Answer: Umberto Boccioni
[10] Perhaps the most enduring futurist work is this 1913 Giacomo Balla composition featuring a walking canine in several superimposed poses, reminiscent of an overexposed negative.
Answer: Dynamism of a Dog on a Leash
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This play features a beautiful young woman who is transformed into a mummy (a real mummy!) and subsequently lives in the closet. FTPE:,
[10] Name this 1907 play that features an old man named Jakob Hummel, a work that takes its name from an ethereal piece of music.
Answer: Ghost Sonata or Spoksonaten
[10] Ghost Sonata is among the best known works of this Swedish playwright, whose other works include A Dream Play and The Red Room.
Answer: August Strindberg
[10] This August Strindberg play, perhaps his best-known, features a title woman who kills herself before her father, a count, can return to see that she has eloped with Jean.
Answer: Miss Julie or Froken Julie
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Name each of the following ways to classify things in computer science FTPE.,
[10] Algorithms of this type always make the locally optimal step.
Answer: greedy
[10] This is the set of all problems that can be verified on a finite machine in polynomial time but which no known algorithm on a finite machine can solve in polynomial time.
Answer: nondeterministic polynomial
[10] This notation, invented by Knuth, indicates a tight bound. Members of this for a function are in both big O and big Omega for that function.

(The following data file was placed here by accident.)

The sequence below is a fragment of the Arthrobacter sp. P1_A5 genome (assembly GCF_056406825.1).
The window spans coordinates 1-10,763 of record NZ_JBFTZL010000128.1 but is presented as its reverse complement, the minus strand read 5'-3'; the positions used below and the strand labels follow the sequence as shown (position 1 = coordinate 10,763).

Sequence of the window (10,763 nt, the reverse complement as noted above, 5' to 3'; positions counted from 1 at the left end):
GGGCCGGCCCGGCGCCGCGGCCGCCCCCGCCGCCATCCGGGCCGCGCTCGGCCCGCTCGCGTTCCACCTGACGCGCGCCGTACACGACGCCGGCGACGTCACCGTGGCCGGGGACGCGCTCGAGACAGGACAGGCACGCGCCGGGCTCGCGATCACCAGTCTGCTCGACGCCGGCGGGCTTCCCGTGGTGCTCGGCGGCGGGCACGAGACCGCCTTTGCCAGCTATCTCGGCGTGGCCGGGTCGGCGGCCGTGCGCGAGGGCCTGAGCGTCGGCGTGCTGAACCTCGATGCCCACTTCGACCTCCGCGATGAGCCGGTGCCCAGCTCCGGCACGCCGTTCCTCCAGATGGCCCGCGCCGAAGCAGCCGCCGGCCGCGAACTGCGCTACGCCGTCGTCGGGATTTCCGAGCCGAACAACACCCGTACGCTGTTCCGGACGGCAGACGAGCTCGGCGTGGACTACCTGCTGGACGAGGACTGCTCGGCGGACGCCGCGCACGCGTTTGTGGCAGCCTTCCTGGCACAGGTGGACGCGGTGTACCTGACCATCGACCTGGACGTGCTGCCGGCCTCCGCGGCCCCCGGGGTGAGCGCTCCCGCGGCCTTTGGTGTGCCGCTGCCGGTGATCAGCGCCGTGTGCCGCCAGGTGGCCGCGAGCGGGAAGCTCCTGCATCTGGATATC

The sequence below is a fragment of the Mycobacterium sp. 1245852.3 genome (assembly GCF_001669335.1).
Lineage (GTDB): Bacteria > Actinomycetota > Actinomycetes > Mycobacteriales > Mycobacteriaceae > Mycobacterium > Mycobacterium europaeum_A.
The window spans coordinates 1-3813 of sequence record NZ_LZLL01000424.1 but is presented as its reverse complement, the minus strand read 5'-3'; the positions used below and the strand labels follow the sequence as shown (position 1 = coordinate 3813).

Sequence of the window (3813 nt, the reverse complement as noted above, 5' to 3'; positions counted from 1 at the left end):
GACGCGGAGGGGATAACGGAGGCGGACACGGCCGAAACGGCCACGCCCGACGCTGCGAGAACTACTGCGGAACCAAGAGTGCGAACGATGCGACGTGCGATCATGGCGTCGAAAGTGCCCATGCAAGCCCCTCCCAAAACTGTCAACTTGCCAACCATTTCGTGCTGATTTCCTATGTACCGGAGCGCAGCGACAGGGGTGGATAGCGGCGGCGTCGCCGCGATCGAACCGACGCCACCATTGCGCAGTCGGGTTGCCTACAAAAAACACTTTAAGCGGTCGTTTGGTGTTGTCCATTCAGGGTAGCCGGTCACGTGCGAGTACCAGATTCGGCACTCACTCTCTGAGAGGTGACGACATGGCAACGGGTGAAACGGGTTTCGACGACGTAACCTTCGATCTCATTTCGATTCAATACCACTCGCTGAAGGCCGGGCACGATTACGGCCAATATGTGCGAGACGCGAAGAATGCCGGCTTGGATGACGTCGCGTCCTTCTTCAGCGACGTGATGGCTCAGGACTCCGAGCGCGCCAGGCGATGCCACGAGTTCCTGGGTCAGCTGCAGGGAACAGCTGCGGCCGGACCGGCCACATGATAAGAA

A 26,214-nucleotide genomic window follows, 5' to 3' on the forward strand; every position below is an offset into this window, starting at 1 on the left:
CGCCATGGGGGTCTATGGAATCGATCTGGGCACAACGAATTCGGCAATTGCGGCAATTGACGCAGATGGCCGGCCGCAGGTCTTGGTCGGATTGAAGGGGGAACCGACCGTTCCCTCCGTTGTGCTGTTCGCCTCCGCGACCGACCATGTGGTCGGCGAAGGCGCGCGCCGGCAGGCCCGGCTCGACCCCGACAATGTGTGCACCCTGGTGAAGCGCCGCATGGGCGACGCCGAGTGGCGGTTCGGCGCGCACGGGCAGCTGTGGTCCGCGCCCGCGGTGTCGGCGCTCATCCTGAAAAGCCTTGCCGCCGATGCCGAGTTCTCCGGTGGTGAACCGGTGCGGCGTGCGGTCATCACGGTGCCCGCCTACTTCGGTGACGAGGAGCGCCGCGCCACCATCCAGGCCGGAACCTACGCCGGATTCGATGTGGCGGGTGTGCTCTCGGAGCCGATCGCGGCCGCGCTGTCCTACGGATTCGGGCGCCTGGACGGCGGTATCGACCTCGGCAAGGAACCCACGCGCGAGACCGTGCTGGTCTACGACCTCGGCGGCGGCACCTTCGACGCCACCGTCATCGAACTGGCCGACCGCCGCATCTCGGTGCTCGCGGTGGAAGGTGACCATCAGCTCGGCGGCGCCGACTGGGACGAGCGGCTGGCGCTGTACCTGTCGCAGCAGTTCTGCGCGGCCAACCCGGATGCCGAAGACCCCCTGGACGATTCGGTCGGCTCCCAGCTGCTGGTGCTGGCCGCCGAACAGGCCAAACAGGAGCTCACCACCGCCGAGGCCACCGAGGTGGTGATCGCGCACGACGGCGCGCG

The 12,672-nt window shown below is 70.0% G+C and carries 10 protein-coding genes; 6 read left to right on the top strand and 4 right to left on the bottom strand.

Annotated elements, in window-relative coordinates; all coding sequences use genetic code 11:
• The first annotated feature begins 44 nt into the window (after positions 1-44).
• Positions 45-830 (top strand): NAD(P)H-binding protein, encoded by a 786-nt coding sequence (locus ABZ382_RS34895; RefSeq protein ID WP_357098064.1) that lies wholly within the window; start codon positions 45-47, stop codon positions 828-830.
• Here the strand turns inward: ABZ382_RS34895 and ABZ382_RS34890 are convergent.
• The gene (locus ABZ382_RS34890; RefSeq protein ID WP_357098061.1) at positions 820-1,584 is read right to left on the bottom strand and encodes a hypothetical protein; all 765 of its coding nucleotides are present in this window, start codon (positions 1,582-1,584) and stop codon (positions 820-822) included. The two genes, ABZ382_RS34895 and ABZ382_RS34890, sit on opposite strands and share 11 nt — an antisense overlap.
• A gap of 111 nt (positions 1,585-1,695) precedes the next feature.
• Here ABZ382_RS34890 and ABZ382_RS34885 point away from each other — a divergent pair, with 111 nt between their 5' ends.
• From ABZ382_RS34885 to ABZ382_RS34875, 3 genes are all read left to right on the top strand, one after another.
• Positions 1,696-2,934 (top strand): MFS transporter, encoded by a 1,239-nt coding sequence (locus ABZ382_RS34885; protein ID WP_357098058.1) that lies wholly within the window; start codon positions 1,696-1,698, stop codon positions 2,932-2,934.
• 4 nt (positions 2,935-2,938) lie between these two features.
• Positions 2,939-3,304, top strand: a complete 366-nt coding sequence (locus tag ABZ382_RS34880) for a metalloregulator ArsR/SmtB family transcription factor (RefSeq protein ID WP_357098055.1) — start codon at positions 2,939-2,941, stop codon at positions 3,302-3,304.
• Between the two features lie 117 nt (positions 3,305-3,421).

Answer: big Theta
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Following the Peloponnesian War, Sparta was briefly the chief Greek power. FTPE:,
[10] Spartan dominance did not last long, as Sparta soon lost to this Boeotian city, under its ruler Epaminondas, at the Battle of Leuctra. Its army included the Sacred Band.
Answer: Thebes
[10] Before Leuctra, Spartan hegemony was challenged by this Isthmian city in a namesake war, when it, Thebes, and Argos rose against Sparta. The war ended with the Peace of Antaclidas, restoring mostly status quo ante bellum.
Answer: Corinth [also accept Corinthian War]
[10] Sparta, like the rest of Greece, soon found itself crushed under the heel of this Macedonian king, who ended Greek resistance at Chaeronea and left his burgeoning empire to his son Alexander the Great.
Answer: Philip II of Macedon
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Name each of the following useful results from statistics, FTPE:,
[10] This crucial theorem in sampling holds that the distribution of a sum of random variables approaches a normal distribution with the number of addends.
Answer: the central limit theorem
[10] A consequence of the central limit theorem, this so-called law is synonymous with Bernoulli's theorem. It states that the mean of a sample approaches the mean of the population with sample size, which is the namesake entity.
Answer: the weak law of large numbers
[10] This highly useful inequality can be derived from Markov's inequality. It states that the probability that a variate is within k standard deviations of the mean is less than or equal to one over k squared.
Answer: Chebyshev's inequality
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The appendix to its first volume is a "Criticism of the Kantian Philosophy" which argues that Kant's twelve categories are reducible to the category of causality. FTPE:,
[10] Identify this philosophical work that contains four sections on epistemology, ontology, aesthetics, and ethics, the last of which advocates asceticism.
Answer: The World as Will and Representation [or The World as Will and Idea, or Die Welt als Wille und Vorstellung]
[10] This German philosopher wrote essays "On the Antithesis of Thing in Itself and Appearance" and "On the Suffering of the World," as well as The World as Will and Representation.
Answer: Arthur Schopenhauer
[10] This was Schopenhauer's doctoral dissertation, an examination of a concept defined in Leibniz's Monadology.
Answer: On the Fourfold Root of the Principle of Sufficient Reason